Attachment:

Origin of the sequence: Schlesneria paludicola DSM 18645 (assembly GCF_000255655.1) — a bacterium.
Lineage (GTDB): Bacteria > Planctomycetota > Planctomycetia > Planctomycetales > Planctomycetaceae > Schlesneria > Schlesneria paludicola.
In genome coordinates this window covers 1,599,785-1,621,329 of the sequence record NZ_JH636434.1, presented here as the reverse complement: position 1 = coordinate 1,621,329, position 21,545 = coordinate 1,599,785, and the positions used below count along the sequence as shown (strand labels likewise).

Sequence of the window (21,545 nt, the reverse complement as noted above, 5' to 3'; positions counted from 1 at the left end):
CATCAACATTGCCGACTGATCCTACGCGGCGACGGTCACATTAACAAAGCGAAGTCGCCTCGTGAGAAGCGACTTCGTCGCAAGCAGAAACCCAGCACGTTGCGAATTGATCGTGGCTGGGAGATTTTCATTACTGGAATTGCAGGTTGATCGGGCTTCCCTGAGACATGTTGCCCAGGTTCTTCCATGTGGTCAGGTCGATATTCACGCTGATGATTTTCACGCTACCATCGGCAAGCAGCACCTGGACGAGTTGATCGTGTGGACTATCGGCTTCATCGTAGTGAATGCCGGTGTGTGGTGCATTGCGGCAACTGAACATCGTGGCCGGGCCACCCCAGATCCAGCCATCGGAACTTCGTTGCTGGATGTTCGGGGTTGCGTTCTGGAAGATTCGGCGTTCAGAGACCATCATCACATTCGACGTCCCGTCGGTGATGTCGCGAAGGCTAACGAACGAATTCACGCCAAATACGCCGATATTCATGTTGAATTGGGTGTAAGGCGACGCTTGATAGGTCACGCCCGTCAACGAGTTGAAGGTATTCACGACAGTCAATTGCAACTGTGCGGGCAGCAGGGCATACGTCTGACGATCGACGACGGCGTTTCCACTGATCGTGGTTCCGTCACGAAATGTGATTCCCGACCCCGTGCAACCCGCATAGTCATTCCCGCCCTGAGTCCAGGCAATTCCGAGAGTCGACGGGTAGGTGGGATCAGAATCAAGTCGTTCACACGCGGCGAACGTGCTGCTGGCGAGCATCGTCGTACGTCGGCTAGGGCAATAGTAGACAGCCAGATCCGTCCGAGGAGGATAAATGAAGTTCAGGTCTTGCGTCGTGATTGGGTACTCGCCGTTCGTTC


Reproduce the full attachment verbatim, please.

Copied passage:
Origin of the sequence: Schlesneria paludicola DSM 18645 (assembly GCF_000255655.1) — a bacterium.
Lineage (GTDB): Bacteria > Planctomycetota > Planctomycetia > Planctomycetales > Planctomycetaceae > Schlesneria > Schlesneria paludicola.
In genome coordinates this window covers 1,599,785-1,621,329 of the sequence record NZ_JH636434.1, presented here as the reverse complement: position 1 = coordinate 1,621,329, position 21,545 = coordinate 1,599,785, and the positions used below count along the sequence as shown (strand labels likewise).

Sequence of the window (21,545 nt, the reverse complement as noted above, 5' to 3'; positions counted from 1 at the left end):
CATCAACATTGCCGACTGATCCTACGCGGCGACGGTCACATTAACAAAGCGAAGTCGCCTCGTGAGAAGCGACTTCGTCGCAAGCAGAAACCCAGCACGTTGCGAATTGATCGTGGCTGGGAGATTTTCATTACTGGAATTGCAGGTTGATCGGGCTTCCCTGAGACATGTTGCCCAGGTTCTTCCATGTGGTCAGGTCGATATTCACGCTGATGATTTTCACGCTACCATCGGCAAGCAGCACCTGGACGAGTTGATCGTGTGGACTATCGGCTTCATCGTAGTGAATGCCGGTGTGTGGTGCATTGCGGCAACTGAACATCGTGGCCGGGCCACCCCAGATCCAGCCATCGGAACTTCGTTGCTGGATGTTCGGGGTTGCGTTCTGGAAGATTCGGCGTTCAGAGACCATCATCACATTCGACGTCCCGTCGGTGATGTCGCGAAGGCTAACGAACGAATTCACGCCAAATACGCCGATATTCATGTTGAATTGGGTGTAAGGCGACGCTTGATAGGTCACGCCCGTCAACGAGTTGAAGGTATTCACGACAGTCAATTGCAACTGTGCGGGCAGCAGGGCATACGTCTGACGATCGACGACGGCGTTTCCACTGATCGTGGTTCCGTCACGAAATGTGATTCCCGACCCCGTGCAACCCGCATAGTCATTCCCGCCCTGAGTCCAGGCAATTCCGAGAGTCGACGGGTAGGTGGGATCAGAATCAAGTCGTTCACACGCGGCGAACGTGCTGCTGGCGAGCATCGTCGTACGTCGGCTAGGGCAATAGTAGACAGCCAGATCCGTCCGAGGAGGATAAATGAAGTTCAGGTCTTGCGTCGTGATTGGGTACTCGCCGTTCGTTC